One of the people leading the charge is Geoffrey Canada. As correspondent Ed Bradley reports, his vision, quite simply, is to save children, and he has amassed a staggering amount of private money ó more than $100,000,000 ó to realize his goal. His testing ground is a 60-block area in central Harlem that he calls "The Harlem Children's Zone."
The Harlem Childrenís Zone is an area that covers less than one square mile and is home to some 10,000 children. On the ground, the neighborhood is slowly coming back to life, with newly renovated townhouses standing side by side with buildings that have fallen victim to violence and despair, local businesses next to national chains. But despite all the renewal, nearly all the children live in poverty ó and two-thirds of them score below grade level on standardized tests. Thatís why Canada, a graduate of Bowdoin College and the Harvard School of Education, has claimed this territory as his own and is trying to save it, block by block, child by child.
He has made a bold promise to the parents who live in the zone.
"If your child comes to this school, we will guarantee that we will get your child into college. We will be with you with your child from the moment they enter our school till the moment they graduate from college," Canada vowed during a speech.
Canadaís ambitious experiment aims to prove that poor kids from the inner city can learn just as well as affluent kids from the other side of America. He has flooded the zone with social, medical and educational services that are available for free to all the children who live here.
"They get what middle-class and upper middle-class kids get," Canada explains. "They get safety. They get structure. They get academic enrichment. They get cultural activity. They get adults who love and them and are prepared to do anything. And I mean, Iím prepared to do anything to keep these kids on the right track."
He has raised a lot of money to try to do that. The budget of the Harlem Childrenís Zone is $36 million a year ó and growing. Only a third of it comes from the government; the rest comes from private donations. That money made it possible for Canada to open his own charter school in a new $42 million building. Itís called "The Promise Academy."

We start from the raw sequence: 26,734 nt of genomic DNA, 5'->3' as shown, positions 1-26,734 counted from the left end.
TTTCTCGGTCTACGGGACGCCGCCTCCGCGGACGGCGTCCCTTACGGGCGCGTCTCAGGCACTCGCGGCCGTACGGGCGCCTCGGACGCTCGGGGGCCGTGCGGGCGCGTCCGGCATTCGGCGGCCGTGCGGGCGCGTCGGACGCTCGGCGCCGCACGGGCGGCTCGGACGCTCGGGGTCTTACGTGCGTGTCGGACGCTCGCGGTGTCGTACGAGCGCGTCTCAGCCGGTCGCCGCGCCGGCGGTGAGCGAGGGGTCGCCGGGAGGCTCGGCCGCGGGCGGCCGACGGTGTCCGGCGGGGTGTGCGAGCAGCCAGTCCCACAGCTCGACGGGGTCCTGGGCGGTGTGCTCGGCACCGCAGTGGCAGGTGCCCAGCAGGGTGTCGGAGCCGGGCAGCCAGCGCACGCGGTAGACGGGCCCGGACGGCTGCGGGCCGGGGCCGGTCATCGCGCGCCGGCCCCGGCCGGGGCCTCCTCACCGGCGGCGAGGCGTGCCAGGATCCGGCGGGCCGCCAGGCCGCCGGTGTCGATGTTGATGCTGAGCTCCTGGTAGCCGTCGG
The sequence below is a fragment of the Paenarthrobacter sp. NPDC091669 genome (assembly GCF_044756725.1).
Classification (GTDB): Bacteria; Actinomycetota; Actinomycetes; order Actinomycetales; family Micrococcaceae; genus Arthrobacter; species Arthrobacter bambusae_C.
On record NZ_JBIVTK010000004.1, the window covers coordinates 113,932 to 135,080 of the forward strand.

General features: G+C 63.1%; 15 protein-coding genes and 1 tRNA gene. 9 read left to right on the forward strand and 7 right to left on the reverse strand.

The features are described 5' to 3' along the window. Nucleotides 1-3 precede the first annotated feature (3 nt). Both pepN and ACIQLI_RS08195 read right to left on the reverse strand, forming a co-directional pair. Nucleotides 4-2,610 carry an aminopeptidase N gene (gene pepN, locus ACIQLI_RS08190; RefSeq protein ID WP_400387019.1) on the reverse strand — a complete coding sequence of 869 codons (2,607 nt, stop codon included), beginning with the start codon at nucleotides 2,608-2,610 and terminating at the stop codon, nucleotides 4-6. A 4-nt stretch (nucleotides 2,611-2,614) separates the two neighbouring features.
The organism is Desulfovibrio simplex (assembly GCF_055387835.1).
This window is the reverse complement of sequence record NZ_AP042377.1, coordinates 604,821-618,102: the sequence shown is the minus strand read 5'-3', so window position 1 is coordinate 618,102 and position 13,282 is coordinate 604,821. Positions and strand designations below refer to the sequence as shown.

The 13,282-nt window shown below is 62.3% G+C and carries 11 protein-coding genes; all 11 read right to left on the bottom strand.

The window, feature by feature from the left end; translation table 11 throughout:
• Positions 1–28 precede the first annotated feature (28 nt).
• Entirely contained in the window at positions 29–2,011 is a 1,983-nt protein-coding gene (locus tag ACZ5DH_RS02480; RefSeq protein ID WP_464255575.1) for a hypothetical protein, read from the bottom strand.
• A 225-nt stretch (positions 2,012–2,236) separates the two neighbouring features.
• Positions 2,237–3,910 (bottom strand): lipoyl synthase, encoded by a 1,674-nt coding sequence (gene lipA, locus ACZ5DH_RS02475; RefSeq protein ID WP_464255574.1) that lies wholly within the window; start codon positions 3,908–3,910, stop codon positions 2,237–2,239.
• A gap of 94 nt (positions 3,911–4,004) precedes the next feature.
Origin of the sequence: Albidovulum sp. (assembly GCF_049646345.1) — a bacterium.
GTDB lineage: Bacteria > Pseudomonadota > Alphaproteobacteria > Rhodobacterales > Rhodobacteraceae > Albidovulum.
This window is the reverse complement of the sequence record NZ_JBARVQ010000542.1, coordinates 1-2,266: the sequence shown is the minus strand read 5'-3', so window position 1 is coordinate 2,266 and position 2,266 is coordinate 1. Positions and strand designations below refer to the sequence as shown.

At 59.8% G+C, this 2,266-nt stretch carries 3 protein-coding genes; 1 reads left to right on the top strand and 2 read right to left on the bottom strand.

Classes have a ratio of one adult for every six kids as well as state-of-the-art science labs, a first-class gym, and a cafeteria that looks more like a restaurant. Only healthy food is served here, to help fight obesity.
But living in the zone doesnít guarantee a slot in the Promise Academy, which opened its doors a year and a half ago to only 200 kindergarteners and sixth graders. It is adding new grades every year and will soon educate some 2,300 kids through high school.
Because of the enormous demand, admission is by lottery. Parents watch as the wheel spins for the highest stakes imaginable: the future of their children. One mother learned that her sonís number did not come up.
"We spent a lot of money trying to make sure these kids get a good start because we wanted them to go into our school," Canada told the disappointed mother. "I know, yes they have a good start," she replied. "And so, Iím as disappointed as you all are that your child didnít get in," he told her.
"After my first lottery, I said, we're gonna have to open more schools. You sit there and watch those parents, it's the saddest thing Iíve seen. It really is," Canada tells Bradley.
"I grew up in a very similar condition to a lot of our children," he explains. "Single mom, she had four kids, overwhelmed, doing the best she could do, living in tenements with roaches and mice and rats. Thatís something thatís driven me, I think, all of my life."
It is Canadaís passion and commitment that inspired Stanley Druckenmiller to donate tens of millions of dollars to the Harlem Childrenís Zone.
"I invest in companies and other things for Ė for a living. And I can tell a good management and a good leader when I see one," says Druckenmiller, who made his personal fortune, estimated at more than $1 billion, as one of the most successful hedge fund managers on Wall Street.
Druckenmiller admits he initially had reservations about project. "I was sort of terrified by the financial challenge," he recalls.
As chairman of the board of the Childrenís Zone, Druckenmiller has enlisted the financial support of other philanthropists. He also helped develop a business plan that demands accountability and results.
"So if they don't produce, you're saying that you'll pull your support from that?" Bradley asked.
"That's a little harsh," Druckenmiller says. "But yeah, let me put it a different way. The intensity and level of the support will be directly related to outcomes that are produced."
To get the outcomes he wants, Canada takes money from his budget and puts it directly into the pockets of his students. He hands out cash every month to the children with perfect attendance at the Promise Academy.
Canada says the notion of bribing students doesn't bother him one bit. "Why?" he asks. "If I know that those kids are gonna fill our penitentiaries, that we're gonna be spending in New York City 45 and $50,000 a year on that child for 20 years, I mean $20? Doesn't bother me one bit."
To reach as many children in the zone as possible, Canada put reading labs in public elementary schools and provided SAT tutoring to high schoolers